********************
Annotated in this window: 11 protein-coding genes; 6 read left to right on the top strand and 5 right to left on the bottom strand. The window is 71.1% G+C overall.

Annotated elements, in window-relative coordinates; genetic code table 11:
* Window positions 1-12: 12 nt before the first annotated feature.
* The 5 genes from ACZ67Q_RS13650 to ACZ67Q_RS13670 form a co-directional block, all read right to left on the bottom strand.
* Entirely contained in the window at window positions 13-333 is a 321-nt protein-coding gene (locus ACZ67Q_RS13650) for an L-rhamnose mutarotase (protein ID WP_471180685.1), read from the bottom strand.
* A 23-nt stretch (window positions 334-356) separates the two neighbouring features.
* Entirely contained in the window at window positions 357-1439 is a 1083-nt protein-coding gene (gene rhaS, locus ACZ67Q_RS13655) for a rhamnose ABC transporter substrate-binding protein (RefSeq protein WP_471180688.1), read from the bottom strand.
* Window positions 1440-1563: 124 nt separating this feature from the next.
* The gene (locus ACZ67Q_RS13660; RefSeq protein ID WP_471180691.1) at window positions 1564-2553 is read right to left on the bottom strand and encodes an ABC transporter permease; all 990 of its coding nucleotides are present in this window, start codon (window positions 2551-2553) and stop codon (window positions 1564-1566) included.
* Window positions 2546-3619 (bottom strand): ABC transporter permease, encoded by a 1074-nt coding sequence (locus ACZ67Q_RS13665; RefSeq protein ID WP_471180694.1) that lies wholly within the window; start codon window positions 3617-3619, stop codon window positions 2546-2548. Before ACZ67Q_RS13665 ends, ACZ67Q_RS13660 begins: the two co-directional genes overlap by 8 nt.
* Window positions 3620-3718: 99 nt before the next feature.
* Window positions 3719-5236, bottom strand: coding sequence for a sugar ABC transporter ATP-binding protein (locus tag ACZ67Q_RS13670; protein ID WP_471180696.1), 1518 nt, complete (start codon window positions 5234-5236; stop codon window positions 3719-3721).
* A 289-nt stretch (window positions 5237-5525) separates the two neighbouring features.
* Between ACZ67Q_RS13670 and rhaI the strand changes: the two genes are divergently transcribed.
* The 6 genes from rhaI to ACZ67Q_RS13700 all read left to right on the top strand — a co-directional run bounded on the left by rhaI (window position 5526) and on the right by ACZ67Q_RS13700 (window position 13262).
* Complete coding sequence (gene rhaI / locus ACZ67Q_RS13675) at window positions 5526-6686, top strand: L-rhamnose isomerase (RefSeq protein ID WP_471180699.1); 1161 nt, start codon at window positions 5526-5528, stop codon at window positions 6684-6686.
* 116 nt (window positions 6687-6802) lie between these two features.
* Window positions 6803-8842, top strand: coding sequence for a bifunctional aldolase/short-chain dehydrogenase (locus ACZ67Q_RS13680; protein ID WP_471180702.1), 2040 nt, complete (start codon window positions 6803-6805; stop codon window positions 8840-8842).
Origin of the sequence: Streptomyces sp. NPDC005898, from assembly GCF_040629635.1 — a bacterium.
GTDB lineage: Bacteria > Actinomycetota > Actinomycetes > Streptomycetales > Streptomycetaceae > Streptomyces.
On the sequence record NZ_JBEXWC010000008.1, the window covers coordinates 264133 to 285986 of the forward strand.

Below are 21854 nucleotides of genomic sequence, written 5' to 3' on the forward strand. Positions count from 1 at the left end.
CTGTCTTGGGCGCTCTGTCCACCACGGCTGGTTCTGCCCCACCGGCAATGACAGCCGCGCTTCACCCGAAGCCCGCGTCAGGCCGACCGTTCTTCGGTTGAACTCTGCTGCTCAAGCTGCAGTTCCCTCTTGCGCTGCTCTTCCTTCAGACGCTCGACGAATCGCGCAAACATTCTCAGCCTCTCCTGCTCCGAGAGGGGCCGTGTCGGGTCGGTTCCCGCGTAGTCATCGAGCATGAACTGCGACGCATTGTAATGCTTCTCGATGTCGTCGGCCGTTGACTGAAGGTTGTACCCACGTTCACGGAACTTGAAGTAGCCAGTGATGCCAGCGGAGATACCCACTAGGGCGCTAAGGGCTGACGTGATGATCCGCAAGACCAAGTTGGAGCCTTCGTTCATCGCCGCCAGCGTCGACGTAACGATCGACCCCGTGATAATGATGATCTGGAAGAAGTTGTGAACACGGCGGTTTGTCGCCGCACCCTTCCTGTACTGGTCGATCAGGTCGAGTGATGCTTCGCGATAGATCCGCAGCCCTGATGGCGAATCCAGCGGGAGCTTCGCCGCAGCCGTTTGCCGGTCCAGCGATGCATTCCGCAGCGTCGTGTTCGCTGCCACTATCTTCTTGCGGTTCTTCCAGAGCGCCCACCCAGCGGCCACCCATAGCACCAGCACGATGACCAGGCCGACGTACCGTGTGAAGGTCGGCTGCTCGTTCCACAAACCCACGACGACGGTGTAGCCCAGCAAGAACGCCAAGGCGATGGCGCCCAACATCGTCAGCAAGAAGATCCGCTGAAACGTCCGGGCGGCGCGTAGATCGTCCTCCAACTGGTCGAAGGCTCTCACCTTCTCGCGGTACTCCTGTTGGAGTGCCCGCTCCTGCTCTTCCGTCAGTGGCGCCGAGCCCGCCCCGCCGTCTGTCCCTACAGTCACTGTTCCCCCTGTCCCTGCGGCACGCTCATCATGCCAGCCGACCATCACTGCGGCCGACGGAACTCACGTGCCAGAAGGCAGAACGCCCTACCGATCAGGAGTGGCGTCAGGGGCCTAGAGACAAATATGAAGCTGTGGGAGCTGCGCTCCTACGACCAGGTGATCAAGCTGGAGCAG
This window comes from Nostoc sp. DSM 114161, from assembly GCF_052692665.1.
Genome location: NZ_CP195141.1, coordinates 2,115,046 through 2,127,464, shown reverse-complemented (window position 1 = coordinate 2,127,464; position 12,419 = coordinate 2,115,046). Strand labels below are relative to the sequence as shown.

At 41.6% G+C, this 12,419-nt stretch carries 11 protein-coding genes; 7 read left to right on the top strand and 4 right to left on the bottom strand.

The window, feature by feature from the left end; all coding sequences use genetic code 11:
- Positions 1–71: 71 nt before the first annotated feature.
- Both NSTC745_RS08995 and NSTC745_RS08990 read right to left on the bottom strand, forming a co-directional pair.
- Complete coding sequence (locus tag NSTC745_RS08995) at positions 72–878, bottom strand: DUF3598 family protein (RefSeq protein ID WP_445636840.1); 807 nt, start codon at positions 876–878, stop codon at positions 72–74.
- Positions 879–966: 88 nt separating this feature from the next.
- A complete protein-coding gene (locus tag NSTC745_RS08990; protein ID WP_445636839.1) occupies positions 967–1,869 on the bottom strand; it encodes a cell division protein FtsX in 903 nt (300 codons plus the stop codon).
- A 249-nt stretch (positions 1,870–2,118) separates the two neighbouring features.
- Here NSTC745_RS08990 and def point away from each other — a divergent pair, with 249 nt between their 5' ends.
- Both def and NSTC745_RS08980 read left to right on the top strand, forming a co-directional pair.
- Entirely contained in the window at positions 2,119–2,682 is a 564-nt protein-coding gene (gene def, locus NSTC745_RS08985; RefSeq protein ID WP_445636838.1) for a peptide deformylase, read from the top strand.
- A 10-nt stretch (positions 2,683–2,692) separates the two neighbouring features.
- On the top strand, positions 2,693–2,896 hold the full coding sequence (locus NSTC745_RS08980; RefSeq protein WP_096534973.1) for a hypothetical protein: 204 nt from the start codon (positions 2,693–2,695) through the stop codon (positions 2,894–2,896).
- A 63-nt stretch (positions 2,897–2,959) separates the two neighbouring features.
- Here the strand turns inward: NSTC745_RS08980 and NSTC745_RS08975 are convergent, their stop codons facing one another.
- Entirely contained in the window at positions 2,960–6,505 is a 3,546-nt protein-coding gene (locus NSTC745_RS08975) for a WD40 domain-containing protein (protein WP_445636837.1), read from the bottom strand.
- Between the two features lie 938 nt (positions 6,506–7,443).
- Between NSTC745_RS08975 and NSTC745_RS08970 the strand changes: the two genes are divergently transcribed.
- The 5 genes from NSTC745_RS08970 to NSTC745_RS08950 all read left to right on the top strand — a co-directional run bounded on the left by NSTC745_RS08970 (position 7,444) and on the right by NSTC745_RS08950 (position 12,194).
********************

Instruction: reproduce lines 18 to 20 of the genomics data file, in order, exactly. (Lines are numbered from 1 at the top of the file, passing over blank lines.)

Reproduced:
* Window positions 6803-8842, top strand: coding sequence for a bifunctional aldolase/short-chain dehydrogenase (locus ACZ67Q_RS13680; protein ID WP_471180702.1), 2040 nt, complete (start codon window positions 6803-6805; stop codon window positions 8840-8842).
Origin of the sequence: Streptomyces sp. NPDC005898, from assembly GCF_040629635.1 — a bacterium.
GTDB lineage: Bacteria > Actinomycetota > Actinomycetes > Streptomycetales > Streptomycetaceae > Streptomyces.